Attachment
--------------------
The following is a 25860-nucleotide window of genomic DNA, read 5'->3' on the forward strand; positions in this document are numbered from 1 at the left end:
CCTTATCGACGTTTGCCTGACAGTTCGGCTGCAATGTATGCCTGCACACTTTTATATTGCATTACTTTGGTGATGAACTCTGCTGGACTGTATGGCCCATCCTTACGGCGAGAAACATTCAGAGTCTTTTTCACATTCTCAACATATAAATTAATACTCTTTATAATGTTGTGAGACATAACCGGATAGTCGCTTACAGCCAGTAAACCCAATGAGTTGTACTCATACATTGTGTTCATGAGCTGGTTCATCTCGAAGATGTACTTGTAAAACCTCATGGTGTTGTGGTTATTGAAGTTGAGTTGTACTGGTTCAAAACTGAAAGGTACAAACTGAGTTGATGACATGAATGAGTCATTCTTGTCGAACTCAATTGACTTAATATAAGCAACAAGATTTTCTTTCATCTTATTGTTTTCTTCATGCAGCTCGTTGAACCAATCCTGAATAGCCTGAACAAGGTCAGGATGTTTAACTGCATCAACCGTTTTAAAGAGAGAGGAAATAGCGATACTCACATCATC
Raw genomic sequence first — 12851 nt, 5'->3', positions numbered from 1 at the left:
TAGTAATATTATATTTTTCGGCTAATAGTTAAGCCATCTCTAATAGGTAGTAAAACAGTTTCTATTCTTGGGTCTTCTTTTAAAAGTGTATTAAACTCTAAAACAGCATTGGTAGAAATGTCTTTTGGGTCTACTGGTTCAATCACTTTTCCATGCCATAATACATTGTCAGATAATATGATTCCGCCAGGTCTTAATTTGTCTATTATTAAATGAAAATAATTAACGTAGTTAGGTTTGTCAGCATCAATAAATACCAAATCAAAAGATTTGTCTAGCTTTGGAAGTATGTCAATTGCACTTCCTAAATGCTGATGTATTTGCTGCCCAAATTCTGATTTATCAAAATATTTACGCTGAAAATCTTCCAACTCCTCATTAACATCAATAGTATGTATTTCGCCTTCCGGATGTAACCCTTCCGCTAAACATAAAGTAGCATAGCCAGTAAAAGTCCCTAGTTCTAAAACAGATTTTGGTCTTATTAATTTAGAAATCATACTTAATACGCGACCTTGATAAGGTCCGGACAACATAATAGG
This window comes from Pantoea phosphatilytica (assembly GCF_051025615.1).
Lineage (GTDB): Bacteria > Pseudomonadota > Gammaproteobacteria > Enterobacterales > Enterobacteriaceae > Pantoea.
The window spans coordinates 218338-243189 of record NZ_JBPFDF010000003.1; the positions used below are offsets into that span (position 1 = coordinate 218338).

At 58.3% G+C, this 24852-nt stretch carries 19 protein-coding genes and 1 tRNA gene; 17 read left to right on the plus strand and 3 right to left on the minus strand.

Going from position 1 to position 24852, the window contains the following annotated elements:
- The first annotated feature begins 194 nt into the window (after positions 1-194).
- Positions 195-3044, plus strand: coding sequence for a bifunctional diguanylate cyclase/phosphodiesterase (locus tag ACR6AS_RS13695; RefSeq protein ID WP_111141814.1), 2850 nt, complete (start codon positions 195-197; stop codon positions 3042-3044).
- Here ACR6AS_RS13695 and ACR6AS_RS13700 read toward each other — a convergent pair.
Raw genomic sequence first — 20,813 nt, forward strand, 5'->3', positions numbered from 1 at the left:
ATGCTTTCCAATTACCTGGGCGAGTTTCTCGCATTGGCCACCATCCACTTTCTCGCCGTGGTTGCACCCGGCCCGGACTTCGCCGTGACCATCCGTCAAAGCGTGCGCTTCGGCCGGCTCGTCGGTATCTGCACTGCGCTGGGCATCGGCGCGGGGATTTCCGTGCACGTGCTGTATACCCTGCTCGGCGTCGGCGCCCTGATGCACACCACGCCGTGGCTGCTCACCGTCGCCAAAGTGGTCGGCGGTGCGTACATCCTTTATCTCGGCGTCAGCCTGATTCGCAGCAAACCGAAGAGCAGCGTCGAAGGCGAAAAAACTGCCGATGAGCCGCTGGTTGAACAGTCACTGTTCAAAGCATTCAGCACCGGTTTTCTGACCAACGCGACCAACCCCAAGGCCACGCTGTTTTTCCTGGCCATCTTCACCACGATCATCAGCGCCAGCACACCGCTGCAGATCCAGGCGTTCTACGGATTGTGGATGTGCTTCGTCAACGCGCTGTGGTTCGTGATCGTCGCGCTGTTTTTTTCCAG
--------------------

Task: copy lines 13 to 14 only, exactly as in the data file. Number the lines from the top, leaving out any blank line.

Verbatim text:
Raw genomic sequence first — 20,813 nt, forward strand, 5'->3', positions numbered from 1 at the left:
ATGCTTTCCAATTACCTGGGCGAGTTTCTCGCATTGGCCACCATCCACTTTCTCGCCGTGGTTGCACCCGGCCCGGACTTCGCCGTGACCATCCGTCAAAGCGTGCGCTTCGGCCGGCTCGTCGGTATCTGCACTGCGCTGGGCATCGGCGCGGGGATTTCCGTGCACGTGCTGTATACCCTGCTCGGCGTCGGCGCCCTGATGCACACCACGCCGTGGCTGCTCACCGTCGCCAAAGTGGTCGGCGGTGCGTACATCCTTTATCTCGGCGTCAGCCTGATTCGCAGCAAACCGAAGAGCAGCGTCGAAGGCGAAAAAACTGCCGATGAGCCGCTGGTTGAACAGTCACTGTTCAAAGCATTCAGCACCGGTTTTCTGACCAACGCGACCAACCCCAAGGCCACGCTGTTTTTCCTGGCCATCTTCACCACGATCATCAGCGCCAGCACACCGCTGCAGATCCAGGCGTTCTACGGATTGTGGATGTGCTTCGTCAACGCGCTGTGGTTCGTGATCGTCGCGCTGTTTTTTTCCAG